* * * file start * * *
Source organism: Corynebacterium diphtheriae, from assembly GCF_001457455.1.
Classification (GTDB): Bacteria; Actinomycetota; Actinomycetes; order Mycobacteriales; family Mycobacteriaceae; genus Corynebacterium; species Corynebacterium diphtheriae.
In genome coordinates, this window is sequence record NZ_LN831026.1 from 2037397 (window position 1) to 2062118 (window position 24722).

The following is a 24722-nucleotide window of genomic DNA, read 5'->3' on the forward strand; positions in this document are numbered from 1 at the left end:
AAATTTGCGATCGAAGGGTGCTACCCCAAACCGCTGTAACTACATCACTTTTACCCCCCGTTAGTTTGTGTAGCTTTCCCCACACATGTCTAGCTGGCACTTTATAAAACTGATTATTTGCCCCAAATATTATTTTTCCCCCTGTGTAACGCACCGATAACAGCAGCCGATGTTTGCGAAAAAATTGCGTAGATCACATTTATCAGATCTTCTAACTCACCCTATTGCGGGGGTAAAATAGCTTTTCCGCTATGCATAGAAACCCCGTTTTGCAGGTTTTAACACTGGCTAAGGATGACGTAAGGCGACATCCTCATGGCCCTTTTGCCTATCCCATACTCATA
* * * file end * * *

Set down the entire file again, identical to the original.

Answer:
Source organism: Corynebacterium diphtheriae, from assembly GCF_001457455.1.
Classification (GTDB): Bacteria; Actinomycetota; Actinomycetes; order Mycobacteriales; family Mycobacteriaceae; genus Corynebacterium; species Corynebacterium diphtheriae.
In genome coordinates, this window is sequence record NZ_LN831026.1 from 2037397 (window position 1) to 2062118 (window position 24722).

The following is a 24722-nucleotide window of genomic DNA, read 5'->3' on the forward strand; positions in this document are numbered from 1 at the left end:
AAATTTGCGATCGAAGGGTGCTACCCCAAACCGCTGTAACTACATCACTTTTACCCCCCGTTAGTTTGTGTAGCTTTCCCCACACATGTCTAGCTGGCACTTTATAAAACTGATTATTTGCCCCAAATATTATTTTTCCCCCTGTGTAACGCACCGATAACAGCAGCCGATGTTTGCGAAAAAATTGCGTAGATCACATTTATCAGATCTTCTAACTCACCCTATTGCGGGGGTAAAATAGCTTTTCCGCTATGCATAGAAACCCCGTTTTGCAGGTTTTAACACTGGCTAAGGATGACGTAAGGCGACATCCTCATGGCCCTTTTGCCTATCCCATACTCATA